Brussels — FEAD, representing the private waste management and resources industry, has followed with great interest the outcome of the vote in yesterday’s ENVI Committee on the final report regarding the Waste Framework Directive (WFD). FEAD members welcome that the definition of municipal waste shall apply regardless of the public or private status of the operator, thereby clearly stressing the neutrality principle and the need for open markets and fair competition towards a move from a linear to a circular economy.
However, FEAD regrets that the “quantity” criterion has not been retained following a very narrow voting. This way the similarity of household waste to municipal waste is merely defined based on its “nature” and “composition”. The European Parliament thereby misses the chance to make a clear distinction between municipal waste and Commercial and Industrial Waste despite the adopted Compromise Amendment on C&I waste. As a consequence, there is a huge risk for municipal waste to be broadened, thereby including the collection and treatment of larger quantities of C&I waste to be financed by tax payers’ money. FEAD members are confident that this “mistake” can and will be rectified during the plenary vote.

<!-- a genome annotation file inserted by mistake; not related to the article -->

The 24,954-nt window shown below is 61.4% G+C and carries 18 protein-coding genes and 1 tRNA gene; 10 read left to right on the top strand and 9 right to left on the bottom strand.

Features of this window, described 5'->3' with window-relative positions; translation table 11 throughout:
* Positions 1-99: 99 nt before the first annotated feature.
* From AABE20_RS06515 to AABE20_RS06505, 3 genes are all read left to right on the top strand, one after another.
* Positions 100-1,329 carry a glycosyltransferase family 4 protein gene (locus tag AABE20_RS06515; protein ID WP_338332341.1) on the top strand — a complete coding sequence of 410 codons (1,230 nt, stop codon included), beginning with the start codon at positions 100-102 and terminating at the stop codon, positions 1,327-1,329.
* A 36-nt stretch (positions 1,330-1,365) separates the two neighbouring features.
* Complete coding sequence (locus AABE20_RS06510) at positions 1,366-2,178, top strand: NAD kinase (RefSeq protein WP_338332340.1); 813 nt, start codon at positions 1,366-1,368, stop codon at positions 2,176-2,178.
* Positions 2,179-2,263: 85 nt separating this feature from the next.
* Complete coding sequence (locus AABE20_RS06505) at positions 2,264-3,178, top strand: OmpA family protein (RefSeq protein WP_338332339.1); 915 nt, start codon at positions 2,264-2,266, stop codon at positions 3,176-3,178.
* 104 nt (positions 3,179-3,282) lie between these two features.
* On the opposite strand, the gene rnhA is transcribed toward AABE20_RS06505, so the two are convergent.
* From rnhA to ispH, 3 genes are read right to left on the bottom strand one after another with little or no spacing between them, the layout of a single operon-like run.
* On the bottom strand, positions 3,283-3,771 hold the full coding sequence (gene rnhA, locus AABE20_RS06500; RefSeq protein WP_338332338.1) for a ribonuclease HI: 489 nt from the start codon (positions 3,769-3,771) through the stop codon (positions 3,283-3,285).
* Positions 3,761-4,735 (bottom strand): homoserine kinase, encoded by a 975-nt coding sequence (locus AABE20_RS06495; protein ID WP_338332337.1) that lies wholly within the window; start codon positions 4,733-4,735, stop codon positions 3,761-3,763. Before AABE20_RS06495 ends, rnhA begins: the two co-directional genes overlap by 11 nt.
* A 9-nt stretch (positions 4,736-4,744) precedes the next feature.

FEAD welcomes the adoption of ambitious targets set by the European Parliament and the clarification of the definition on “Final Recycling Process” which is now coherent with the existing definition on recycling. However, by deleting the derogation as proposed by the EC regarding the point of measurement for calculating the recycling target, FEAD members deem the “input into final recycling” as not always feasible and are convinced that this will not lead to an improved reliability and comparability of statistics across the EU. Depending on the waste flows and where the waste material will effectively be reprocessed, the output of sorting as point of measurement is the point at which harmonization at EU level can be reached, hence it should have been kept as equal alternative. FEAD members trust that the member states, who have to implement the calculation method, will be able to convince the EP of the need for both point of measurements in view of the upcoming negotiations with the Council.
Separate collection at source of recyclables and bio-waste at source should be the norm. FEAD however welcomes that the EP has adopted a derogation allowing Member States to exclude sparsely populated areas in cases where local conditions do not always allow for separate collection and it can be demonstrated that it is not the best overall environmental outcome.
Finally, FEAD welcomes very much all adopted measures aiming at maximising the uptake of secondary raw materials and the use of EU funds to be used in line with the waste hierarchy when investing in waste management infrastructure.
Source: FEAD – European Federation of Waste Management and Environmental Services